Boston airport security program rife with racial profiling has Israeli links

Israel/PalestineMiddle EastUS Politics
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TSA Security agents at Boston’s international airport. (Photo: AP/Josh Reynolds)

Security officers at Boston’s Logan International Airport have come under fire for the widespread racial profiling of Arabs, Muslims, Blacks and Hispanics in their zeal to ferret out terrorists.

The New York Times broke the story over the weekend after officers who requested anonymity came forward; some officers have complained internally to the Transportation Security Agency as well. A Massachusetts lawmaker has called for congressional hearings on the racial profiling allegations.

The Times reports that officers estimated that “80 percent” of passengers “searched during certain shifts” were people of color. What’s more, the Boston airport “is the testing ground for an expanded use of behavioral detection methods at airports around the country.”

But what’s not touched on in the Times report is the fact that Logan International’s security procedures are modeled on Israel’s policies at their own airport–policies that are blatantly racist.

Here’s more from the New York Times:

More than 30 federal officers in an airport program intended to spot telltale mannerisms of potential terrorists say the operation has become a magnet for racial profiling, targeting not only Middle Easterners but also blacks, Hispanics and other minorities.

In interviews and internal complaints, officers from the Transportation Security Administration’s “behavior detection” program at Logan International Airport in Boston asserted that passengers who fit certain profiles — Hispanics traveling to Miami, for instance, or blacks wearing baseball caps backward — are much more likely to be stopped, searched and questioned for “suspicious” behavior.

The Israel connection is integral to understanding Boston’s racial profiling problems. In 2009, according to the American Israel Public Affairs Committee (AIPAC), the Jerusalem Post reported that “Boston’s Logan Airport has tapped the Israeli company New Age Security Solutions to help secure the facility using Behavior Pattern Recognition.”

Even before 2009, the head of New Age Security Solutions was “consulting” with Logan International, according to NPR. In an interview, Rafi Ron, the head of the Israeli company and the former head of security at Ben-Gurion Airport, insisted that Israel does not “racially profile.” But Ron said that Israel uses “profiling that takes into consideration where somebody comes from, and if somebody’s home address is Gaza, we should be paying more attention to details.” (Ron also said in a more recent interview on Boston’s NPR station that “targeting minorities” is not a good idea.)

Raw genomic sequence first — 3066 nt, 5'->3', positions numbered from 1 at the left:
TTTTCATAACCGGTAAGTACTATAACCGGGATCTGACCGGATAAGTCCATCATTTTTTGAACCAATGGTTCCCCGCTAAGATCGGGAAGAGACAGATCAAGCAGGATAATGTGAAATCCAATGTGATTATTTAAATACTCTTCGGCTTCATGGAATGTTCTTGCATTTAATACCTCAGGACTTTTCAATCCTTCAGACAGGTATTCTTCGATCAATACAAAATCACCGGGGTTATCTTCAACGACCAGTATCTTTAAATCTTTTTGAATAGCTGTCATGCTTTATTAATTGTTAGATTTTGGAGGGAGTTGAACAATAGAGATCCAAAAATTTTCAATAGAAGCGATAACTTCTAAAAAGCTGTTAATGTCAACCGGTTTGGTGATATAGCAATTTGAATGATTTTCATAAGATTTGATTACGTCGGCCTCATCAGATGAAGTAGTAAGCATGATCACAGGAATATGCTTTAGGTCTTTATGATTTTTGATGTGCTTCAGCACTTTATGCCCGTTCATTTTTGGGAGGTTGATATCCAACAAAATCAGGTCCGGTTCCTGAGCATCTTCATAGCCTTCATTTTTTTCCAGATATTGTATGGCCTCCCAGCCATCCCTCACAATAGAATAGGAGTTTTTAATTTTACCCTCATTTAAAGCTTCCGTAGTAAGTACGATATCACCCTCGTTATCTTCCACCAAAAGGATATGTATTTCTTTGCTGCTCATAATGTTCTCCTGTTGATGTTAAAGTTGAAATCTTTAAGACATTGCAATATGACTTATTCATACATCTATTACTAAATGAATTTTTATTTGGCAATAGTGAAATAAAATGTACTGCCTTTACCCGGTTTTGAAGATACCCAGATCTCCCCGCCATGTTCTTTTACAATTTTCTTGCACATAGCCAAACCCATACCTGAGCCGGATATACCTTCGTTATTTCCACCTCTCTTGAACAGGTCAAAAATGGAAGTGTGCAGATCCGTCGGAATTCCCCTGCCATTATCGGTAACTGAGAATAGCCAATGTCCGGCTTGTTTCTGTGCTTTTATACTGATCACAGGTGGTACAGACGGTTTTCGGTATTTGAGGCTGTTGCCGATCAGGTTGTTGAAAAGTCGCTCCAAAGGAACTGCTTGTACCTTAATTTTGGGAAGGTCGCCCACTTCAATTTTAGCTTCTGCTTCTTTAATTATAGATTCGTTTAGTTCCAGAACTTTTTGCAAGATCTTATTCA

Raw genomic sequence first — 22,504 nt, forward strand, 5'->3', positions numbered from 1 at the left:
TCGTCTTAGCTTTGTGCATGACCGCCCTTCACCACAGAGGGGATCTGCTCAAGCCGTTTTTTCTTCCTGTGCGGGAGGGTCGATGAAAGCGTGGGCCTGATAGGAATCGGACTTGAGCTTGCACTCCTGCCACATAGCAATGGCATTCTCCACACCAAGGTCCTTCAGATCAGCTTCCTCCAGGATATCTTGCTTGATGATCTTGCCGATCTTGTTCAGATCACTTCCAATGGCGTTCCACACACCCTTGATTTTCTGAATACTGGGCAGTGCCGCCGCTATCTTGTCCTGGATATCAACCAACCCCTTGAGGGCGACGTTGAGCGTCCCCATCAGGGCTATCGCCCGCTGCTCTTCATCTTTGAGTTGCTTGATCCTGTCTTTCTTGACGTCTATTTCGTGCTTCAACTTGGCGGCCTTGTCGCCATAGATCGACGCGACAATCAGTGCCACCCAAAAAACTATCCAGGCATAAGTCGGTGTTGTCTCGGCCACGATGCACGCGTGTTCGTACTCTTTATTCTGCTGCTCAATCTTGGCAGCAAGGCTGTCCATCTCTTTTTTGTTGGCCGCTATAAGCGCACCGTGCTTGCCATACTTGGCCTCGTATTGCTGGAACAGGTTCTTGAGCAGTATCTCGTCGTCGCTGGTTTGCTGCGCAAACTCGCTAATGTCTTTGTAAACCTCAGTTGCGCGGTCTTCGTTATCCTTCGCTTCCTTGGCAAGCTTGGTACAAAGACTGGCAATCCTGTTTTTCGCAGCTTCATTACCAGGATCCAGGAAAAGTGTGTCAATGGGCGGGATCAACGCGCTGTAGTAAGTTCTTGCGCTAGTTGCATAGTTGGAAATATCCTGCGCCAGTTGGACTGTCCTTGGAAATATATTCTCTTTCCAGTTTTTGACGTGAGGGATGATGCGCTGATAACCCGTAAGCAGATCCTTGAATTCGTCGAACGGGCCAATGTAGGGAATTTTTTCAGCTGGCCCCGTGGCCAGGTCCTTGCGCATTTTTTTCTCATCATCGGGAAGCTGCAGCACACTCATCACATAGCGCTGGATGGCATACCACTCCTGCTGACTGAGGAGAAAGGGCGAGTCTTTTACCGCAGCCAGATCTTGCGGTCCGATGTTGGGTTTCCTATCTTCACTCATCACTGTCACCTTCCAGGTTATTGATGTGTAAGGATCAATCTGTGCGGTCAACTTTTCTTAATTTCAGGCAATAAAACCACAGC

It took until August 2011 for the Israeli-inspired model to be operationalized. That was the date when the “behavioral profiling” became an official model at Boston’s airport–and this was “a direct result” of “Israeli influence” on security procedures at the airport, according to the Associated Press.

Fast-forward to the New York Times story. The Times reports that one anonymous TSA officer complained that this “behavior detection program is no longer a behavior-based program, but [rather] a racial profiling program.”

To observers of how Israeli security works at Ben Gurion Airport, the allegations of racial profiling will come as no surprise. Palestinian and Arab travelers at Ben Gurion are guaranteed to be harassed by Israeli security.

According to the Association of Civil Rights in Israel, “all Arab citizens of Israel are automatically categorized as a ‘security threat’ for the purpose of airport security checks…Arab passengers receive a discriminatory and humiliating treatment in airports, including a special and thorough search that extremely exceeds the usual security checks, only because the passenger is Arab and with no other concrete basis for suspicion.”

Darryl Li, a Harvard University graduate student at the Center for Middle Eastern Studies, was not surprised at the revelations published by the New York Times. Li himself has been questioned extensively at Logan International, and while it was not due to his race, it was due to his travels to the Middle East.

“Over the past two years I have been subjected to additional interrogation by [Customs and Border Protection] every time I have entered the US at Logan. This has generally been triggered by visa stamps I have in my passport from Yemen, a country which I last visited in 2006 as a fellow at the American Institute for Yemeni Studies (which is supported by the US Departments of State and Education),” Li wrote in an email. “The scope of questioning goes far beyond routine matters of ascertaining my citizenship, searching for contraband, or inquiring about the nature of my trip. Instead, it seems that CBP has taken on an entirely new mandate of open-ended domestic intelligence gathering.”

The influence of Israeli-style security tactics extends far beyond Logan, as Max Blumenthal documented in this report, though the US has its own racial profiling problems separate from Israel’s. For example, after the failed attempt in 2010 to bomb an airliner on Christmas Day by a Nigerian-born member of Yemen’s Al Qaeda branch, the Obama administration announced that travelers from 14 countries would be subject to additional security screening. The countries were largely Muslim-majority ones. The administration dropped the program three months after it was implemented.

“Some in this country continue to hold a strange fascination with Israel as a ‘model’ for how to do coercion right,” said Li. “I prefer to think of it as a model for what to avoid.”

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